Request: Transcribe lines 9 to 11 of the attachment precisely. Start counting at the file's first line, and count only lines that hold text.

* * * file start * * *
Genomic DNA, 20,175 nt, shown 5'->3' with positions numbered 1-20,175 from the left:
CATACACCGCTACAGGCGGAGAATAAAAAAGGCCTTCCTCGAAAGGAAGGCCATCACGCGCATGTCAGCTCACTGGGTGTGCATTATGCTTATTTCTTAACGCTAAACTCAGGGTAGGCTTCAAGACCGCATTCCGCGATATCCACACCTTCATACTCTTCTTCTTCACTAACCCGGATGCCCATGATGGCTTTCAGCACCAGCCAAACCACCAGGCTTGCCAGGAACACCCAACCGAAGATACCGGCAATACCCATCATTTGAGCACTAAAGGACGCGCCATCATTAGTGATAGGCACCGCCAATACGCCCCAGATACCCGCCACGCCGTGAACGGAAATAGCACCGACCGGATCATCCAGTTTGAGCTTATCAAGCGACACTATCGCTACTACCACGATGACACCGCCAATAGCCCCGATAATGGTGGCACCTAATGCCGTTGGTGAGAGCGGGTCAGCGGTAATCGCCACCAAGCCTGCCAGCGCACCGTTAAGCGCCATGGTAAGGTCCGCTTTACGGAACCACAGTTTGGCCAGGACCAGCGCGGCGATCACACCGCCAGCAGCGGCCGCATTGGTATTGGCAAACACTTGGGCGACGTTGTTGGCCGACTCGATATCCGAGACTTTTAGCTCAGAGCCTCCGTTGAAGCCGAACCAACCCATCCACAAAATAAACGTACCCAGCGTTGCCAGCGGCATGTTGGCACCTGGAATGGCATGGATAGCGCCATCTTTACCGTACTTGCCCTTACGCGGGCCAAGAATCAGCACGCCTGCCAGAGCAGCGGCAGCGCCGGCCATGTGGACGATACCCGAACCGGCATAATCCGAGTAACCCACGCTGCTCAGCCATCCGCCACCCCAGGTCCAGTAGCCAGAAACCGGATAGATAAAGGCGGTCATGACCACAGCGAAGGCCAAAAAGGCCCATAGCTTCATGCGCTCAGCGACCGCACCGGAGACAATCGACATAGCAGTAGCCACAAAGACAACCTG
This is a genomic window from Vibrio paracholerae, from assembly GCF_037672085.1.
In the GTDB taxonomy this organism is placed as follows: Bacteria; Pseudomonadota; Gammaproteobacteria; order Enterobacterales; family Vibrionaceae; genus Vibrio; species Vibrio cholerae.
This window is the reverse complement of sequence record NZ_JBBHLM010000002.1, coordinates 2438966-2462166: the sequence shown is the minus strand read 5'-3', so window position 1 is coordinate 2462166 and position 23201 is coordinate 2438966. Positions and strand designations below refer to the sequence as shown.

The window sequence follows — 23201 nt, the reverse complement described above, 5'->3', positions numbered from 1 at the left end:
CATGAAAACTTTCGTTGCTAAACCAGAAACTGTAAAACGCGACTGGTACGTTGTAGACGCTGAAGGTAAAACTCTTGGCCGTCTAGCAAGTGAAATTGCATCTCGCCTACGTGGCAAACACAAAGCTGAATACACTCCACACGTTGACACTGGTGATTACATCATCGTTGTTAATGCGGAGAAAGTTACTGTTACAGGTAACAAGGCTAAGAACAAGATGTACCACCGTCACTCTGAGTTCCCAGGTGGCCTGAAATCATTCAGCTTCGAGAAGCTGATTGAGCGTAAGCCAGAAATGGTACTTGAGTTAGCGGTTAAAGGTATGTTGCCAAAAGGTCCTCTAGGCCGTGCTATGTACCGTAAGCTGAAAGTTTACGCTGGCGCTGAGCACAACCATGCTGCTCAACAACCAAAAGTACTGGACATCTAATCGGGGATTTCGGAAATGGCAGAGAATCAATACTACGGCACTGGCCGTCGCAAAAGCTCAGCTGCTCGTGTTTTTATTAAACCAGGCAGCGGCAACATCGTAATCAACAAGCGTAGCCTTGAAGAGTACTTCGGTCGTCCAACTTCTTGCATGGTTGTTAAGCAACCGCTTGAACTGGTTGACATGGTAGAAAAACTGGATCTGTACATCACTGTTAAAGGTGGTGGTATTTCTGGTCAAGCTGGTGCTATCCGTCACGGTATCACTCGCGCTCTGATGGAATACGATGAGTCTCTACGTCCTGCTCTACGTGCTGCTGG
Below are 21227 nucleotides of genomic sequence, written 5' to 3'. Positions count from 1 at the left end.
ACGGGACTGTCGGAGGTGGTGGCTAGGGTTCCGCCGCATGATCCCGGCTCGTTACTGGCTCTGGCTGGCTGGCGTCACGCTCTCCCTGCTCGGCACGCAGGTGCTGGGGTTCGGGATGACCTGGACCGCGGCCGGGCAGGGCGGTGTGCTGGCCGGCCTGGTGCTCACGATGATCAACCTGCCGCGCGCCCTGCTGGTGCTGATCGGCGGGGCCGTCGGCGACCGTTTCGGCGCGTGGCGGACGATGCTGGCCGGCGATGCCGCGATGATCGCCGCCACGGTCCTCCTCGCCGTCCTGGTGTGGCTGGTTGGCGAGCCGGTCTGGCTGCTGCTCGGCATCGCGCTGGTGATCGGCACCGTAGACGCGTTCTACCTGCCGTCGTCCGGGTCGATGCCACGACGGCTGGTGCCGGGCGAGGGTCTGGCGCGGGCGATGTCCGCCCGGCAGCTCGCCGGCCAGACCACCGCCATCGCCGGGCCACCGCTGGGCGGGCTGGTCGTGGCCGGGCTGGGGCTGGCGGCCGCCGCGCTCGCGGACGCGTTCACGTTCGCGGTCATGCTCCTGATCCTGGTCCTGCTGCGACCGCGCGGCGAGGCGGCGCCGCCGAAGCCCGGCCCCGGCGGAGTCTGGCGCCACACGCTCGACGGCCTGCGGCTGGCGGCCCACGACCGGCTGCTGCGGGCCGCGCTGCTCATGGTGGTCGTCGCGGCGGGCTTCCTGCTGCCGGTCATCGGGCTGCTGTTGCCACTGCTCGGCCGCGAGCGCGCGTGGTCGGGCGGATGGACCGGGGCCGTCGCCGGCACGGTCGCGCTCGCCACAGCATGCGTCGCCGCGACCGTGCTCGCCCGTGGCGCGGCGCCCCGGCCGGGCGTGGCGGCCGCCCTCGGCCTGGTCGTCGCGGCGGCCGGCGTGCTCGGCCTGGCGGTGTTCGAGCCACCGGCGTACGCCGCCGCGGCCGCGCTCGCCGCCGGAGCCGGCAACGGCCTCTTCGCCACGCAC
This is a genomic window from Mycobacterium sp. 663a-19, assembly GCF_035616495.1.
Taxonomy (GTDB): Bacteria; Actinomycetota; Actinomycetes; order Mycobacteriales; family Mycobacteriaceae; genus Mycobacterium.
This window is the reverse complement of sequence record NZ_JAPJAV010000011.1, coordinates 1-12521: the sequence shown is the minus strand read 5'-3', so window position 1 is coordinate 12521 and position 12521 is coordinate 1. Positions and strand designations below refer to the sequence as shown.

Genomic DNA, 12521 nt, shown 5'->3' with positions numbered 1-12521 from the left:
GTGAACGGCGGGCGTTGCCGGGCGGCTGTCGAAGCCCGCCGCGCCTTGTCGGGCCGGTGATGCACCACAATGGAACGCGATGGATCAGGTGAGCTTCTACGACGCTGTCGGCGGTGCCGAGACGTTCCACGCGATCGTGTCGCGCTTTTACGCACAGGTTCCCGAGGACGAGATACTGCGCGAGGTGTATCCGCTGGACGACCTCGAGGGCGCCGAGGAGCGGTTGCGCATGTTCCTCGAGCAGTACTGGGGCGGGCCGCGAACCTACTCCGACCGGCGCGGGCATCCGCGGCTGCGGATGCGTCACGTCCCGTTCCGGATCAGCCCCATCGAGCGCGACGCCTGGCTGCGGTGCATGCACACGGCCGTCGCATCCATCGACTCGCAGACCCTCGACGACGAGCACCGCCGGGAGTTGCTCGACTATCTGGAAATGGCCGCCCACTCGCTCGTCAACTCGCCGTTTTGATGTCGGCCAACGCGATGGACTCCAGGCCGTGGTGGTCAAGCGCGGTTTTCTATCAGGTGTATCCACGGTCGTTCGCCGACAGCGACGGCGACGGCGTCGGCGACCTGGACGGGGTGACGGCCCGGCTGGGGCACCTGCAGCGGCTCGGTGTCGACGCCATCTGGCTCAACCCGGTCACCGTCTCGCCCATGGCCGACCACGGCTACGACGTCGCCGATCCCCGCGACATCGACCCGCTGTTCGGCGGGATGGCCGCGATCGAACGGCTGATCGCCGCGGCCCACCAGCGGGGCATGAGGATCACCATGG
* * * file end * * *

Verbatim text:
ACGGGACTGTCGGAGGTGGTGGCTAGGGTTCCGCCGCATGATCCCGGCTCGTTACTGGCTCTGGCTGGCTGGCGTCACGCTCTCCCTGCTCGGCACGCAGGTGCTGGGGTTCGGGATGACCTGGACCGCGGCCGGGCAGGGCGGTGTGCTGGCCGGCCTGGTGCTCACGATGATCAACCTGCCGCGCGCCCTGCTGGTGCTGATCGGCGGGGCCGTCGGCGACCGTTTCGGCGCGTGGCGGACGATGCTGGCCGGCGATGCCGCGATGATCGCCGCCACGGTCCTCCTCGCCGTCCTGGTGTGGCTGGTTGGCGAGCCGGTCTGGCTGCTGCTCGGCATCGCGCTGGTGATCGGCACCGTAGACGCGTTCTACCTGCCGTCGTCCGGGTCGATGCCACGACGGCTGGTGCCGGGCGAGGGTCTGGCGCGGGCGATGTCCGCCCGGCAGCTCGCCGGCCAGACCACCGCCATCGCCGGGCCACCGCTGGGCGGGCTGGTCGTGGCCGGGCTGGGGCTGGCGGCCGCCGCGCTCGCGGACGCGTTCACGTTCGCGGTCATGCTCCTGATCCTGGTCCTGCTGCGACCGCGCGGCGAGGCGGCGCCGCCGAAGCCCGGCCCCGGCGGAGTCTGGCGCCACACGCTCGACGGCCTGCGGCTGGCGGCCCACGACCGGCTGCTGCGGGCCGCGCTGCTCATGGTGGTCGTCGCGGCGGGCTTCCTGCTGCCGGTCATCGGGCTGCTGTTGCCACTGCTCGGCCGCGAGCGCGCGTGGTCGGGCGGATGGACCGGGGCCGTCGCCGGCACGGTCGCGCTCGCCACAGCATGCGTCGCCGCGACCGTGCTCGCCCGTGGCGCGGCGCCCCGGCCGGGCGTGGCGGCCGCCCTCGGCCTGGTCGTCGCGGCGGCCGGCGTGCTCGGCCTGGCGGTGTTCGAGCCACCGGCGTACGCCGCCGCGGCCGCGCTCGCCGCCGGAGCCGGCAACGGCCTCTTCGCCACGCAC
This is a genomic window from Mycobacterium sp. 663a-19, assembly GCF_035616495.1.
Taxonomy (GTDB): Bacteria; Actinomycetota; Actinomycetes; order Mycobacteriales; family Mycobacteriaceae; genus Mycobacterium.